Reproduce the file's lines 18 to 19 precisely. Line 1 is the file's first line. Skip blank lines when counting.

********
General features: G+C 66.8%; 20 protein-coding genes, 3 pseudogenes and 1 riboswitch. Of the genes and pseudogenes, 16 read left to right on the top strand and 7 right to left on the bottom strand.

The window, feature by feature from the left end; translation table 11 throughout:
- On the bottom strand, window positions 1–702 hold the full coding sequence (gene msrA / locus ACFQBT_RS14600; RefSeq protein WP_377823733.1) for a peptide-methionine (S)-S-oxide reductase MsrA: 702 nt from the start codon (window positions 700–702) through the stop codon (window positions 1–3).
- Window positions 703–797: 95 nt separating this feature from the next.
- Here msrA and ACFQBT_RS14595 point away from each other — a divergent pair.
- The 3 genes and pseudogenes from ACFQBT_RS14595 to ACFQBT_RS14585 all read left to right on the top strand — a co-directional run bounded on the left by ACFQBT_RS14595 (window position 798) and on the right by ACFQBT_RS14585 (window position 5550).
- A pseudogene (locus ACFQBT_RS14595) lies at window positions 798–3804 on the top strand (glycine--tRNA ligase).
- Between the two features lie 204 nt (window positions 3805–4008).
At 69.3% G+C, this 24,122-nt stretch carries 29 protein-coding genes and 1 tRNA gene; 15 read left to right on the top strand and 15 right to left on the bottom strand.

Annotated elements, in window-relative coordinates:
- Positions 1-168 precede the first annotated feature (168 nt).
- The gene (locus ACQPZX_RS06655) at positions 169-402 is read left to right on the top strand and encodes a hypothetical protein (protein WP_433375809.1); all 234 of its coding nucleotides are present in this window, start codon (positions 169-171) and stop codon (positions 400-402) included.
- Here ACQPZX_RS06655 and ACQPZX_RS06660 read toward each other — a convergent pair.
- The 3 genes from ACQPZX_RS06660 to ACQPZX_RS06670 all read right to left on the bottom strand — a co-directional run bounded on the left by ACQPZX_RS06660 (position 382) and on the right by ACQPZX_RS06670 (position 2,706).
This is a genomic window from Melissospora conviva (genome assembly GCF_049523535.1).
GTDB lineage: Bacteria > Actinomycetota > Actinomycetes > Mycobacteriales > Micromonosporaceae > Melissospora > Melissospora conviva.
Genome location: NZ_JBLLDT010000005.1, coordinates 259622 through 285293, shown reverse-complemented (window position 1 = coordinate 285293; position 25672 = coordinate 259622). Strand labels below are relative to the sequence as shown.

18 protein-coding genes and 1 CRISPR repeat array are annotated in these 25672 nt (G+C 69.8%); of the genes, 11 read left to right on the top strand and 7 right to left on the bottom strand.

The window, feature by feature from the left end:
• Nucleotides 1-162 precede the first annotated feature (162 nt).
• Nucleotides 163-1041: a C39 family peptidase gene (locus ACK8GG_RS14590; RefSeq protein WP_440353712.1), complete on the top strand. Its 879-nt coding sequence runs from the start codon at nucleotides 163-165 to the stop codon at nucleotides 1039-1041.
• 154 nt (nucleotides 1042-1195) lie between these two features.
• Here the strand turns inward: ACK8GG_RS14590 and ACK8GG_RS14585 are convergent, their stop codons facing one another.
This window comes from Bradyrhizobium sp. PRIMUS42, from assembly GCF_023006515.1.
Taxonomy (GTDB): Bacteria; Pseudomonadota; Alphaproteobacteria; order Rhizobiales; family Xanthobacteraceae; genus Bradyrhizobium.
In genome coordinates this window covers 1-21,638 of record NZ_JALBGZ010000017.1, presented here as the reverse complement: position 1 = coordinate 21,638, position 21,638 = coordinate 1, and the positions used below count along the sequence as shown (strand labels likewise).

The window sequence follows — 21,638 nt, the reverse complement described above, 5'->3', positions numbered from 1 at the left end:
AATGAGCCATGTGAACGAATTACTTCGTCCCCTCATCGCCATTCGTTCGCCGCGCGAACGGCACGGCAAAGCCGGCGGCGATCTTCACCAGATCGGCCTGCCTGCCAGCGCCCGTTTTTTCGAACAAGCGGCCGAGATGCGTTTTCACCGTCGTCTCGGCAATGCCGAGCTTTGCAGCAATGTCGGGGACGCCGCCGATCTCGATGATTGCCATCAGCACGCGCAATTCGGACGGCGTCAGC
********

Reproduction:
18 protein-coding genes and 1 CRISPR repeat array are annotated in these 25672 nt (G+C 69.8%); of the genes, 11 read left to right on the top strand and 7 right to left on the bottom strand.

The window, feature by feature from the left end: